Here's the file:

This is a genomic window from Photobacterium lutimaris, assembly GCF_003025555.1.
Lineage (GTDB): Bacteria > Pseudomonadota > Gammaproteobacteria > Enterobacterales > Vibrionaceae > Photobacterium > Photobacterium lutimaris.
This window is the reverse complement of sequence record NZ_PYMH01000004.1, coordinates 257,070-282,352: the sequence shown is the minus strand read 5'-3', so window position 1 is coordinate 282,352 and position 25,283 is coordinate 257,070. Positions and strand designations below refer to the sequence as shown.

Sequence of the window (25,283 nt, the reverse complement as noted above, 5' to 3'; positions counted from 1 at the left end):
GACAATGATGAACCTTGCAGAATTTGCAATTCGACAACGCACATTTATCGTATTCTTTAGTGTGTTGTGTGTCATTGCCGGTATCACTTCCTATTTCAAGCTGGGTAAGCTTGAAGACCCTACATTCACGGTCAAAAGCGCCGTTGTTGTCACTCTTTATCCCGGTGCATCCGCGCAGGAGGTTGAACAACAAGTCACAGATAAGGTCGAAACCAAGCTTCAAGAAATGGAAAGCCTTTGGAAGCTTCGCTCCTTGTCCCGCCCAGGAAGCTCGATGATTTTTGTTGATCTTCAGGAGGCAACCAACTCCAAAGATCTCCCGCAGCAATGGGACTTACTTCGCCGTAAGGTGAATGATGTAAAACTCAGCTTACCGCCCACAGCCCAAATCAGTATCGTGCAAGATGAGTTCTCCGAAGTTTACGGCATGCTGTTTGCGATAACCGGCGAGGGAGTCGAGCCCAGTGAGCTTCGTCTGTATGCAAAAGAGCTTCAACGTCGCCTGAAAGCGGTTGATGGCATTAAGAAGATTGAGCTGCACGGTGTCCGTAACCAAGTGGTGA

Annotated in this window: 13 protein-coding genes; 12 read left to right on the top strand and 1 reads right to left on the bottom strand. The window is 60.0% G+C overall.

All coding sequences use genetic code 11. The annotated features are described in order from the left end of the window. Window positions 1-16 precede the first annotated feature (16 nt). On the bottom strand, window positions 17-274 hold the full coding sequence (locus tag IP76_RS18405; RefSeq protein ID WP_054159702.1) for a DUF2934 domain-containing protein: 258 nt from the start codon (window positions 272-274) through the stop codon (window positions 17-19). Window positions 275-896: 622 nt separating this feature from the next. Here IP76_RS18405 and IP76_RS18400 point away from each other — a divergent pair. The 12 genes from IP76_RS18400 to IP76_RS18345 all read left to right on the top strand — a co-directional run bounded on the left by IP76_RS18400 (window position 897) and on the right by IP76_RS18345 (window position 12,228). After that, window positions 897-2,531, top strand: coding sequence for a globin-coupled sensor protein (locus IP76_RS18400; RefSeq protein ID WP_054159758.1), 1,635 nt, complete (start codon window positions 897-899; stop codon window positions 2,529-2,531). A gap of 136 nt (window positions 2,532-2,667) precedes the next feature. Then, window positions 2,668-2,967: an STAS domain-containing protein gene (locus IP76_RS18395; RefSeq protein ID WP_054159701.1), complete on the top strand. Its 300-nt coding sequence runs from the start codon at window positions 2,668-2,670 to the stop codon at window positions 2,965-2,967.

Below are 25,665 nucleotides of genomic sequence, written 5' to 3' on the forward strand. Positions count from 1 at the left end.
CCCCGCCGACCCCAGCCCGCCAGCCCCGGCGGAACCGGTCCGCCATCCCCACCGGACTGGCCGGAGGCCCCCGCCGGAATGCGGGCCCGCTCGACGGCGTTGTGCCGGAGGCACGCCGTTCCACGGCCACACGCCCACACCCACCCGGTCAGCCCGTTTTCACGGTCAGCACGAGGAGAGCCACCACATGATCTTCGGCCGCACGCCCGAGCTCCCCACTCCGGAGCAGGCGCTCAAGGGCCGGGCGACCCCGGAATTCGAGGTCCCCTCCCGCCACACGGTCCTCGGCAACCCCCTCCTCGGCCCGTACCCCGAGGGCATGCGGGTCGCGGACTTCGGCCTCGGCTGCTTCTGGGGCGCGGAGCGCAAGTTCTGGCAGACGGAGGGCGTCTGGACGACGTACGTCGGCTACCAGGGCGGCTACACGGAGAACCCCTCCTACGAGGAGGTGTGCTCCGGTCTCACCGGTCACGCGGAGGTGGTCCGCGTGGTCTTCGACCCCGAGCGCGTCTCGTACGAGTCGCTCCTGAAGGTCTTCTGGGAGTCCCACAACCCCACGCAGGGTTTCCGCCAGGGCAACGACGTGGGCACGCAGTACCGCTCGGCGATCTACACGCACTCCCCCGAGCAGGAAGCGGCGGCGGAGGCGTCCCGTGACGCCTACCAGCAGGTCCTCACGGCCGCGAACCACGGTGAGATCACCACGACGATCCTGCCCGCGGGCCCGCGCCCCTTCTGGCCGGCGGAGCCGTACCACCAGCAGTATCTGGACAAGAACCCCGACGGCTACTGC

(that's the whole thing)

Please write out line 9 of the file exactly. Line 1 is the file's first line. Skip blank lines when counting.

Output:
CCCCGCCGACCCCAGCCCGCCAGCCCCGGCGGAACCGGTCCGCCATCCCCACCGGACTGGCCGGAGGCCCCCGCCGGAATGCGGGCCCGCTCGACGGCGTTGTGCCGGAGGCACGCCGTTCCACGGCCACACGCCCACACCCACCCGGTCAGCCCGTTTTCACGGTCAGCACGAGGAGAGCCACCACATGATCTTCGGCCGCACGCCCGAGCTCCCCACTCCGGAGCAGGCGCTCAAGGGCCGGGCGACCCCGGAATTCGAGGTCCCCTCCCGCCACACGGTCCTCGGCAACCCCCTCCTCGGCCCGTACCCCGAGGGCATGCGGGTCGCGGACTTCGGCCTCGGCTGCTTCTGGGGCGCGGAGCGCAAGTTCTGGCAGACGGAGGGCGTCTGGACGACGTACGTCGGCTACCAGGGCGGCTACACGGAGAACCCCTCCTACGAGGAGGTGTGCTCCGGTCTCACCGGTCACGCGGAGGTGGTCCGCGTGGTCTTCGACCCCGAGCGCGTCTCGTACGAGTCGCTCCTGAAGGTCTTCTGGGAGTCCCACAACCCCACGCAGGGTTTCCGCCAGGGCAACGACGTGGGCACGCAGTACCGCTCGGCGATCTACACGCACTCCCCCGAGCAGGAAGCGGCGGCGGAGGCGTCCCGTGACGCCTACCAGCAGGTCCTCACGGCCGCGAACCACGGTGAGATCACCACGACGATCCTGCCCGCGGGCCCGCGCCCCTTCTGGCCGGCGGAGCCGTACCACCAGCAGTATCTGGACAAGAACCCCGACGGCTACTGC